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Or how those theories actually work? Why cutting budgets and labour "flexiblity" are essential to monetary unions? How is this explained rather plainly?

I suppose the argument goes something like this: for companies to be competitive, salaries cannot rise much faster than productivity, at least not in the long run. As long as all countries have their own currencies, any refusal to moderate wage growth will be dealt with automatically by the weakening of the currency. With this escape valve blocked by a common currency, painful wage deflation is the only way forward when wages have gone too high, and this road will be easier to walk if labour markets are flexible and the labour force is free to migrate within the currency union.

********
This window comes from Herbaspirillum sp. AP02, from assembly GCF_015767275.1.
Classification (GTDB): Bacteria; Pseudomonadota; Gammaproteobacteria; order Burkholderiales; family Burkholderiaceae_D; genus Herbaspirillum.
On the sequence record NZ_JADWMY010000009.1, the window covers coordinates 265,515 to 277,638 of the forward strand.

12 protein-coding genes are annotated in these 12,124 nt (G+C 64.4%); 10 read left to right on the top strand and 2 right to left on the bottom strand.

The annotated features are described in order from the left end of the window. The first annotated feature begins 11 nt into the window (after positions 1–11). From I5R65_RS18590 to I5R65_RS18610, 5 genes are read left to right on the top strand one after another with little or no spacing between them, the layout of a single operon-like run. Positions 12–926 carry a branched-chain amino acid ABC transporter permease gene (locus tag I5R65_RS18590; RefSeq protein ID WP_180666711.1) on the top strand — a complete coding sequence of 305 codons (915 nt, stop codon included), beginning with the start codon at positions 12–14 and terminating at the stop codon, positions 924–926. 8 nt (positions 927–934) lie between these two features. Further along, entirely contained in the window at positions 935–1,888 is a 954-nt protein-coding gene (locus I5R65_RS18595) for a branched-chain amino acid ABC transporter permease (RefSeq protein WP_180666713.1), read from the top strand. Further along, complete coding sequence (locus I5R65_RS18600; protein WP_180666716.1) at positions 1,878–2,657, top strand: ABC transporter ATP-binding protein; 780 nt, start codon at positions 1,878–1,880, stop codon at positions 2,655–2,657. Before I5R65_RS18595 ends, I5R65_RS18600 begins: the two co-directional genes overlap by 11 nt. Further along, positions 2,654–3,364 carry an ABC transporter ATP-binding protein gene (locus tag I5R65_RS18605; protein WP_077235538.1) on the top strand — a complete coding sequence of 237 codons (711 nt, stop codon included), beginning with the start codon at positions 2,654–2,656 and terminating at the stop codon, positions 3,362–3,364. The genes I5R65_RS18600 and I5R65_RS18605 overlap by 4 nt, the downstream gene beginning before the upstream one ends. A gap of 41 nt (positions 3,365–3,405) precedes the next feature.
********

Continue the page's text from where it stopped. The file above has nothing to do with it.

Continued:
Indeed, I think that this argument does carry a certain weight: Ireland was getting out of its troubles faster than other peripheral economies, as many economic migrants have gone back to whence they came, and the swiftly falling real wages (="flexible" labour market) have pushed down unit-labour costs, increasing competitivity, saving the trade balance and making the bail-out more or less unecessary.

I think I linked a graph from the FT here, showing this, some weeks ago.

</runs away and hides>

Peak oil is not an energy crisis. It is a liquid fuel crisis.

by Starvid on Wed Dec 22nd, 2010 at 05:19:01 PM EST

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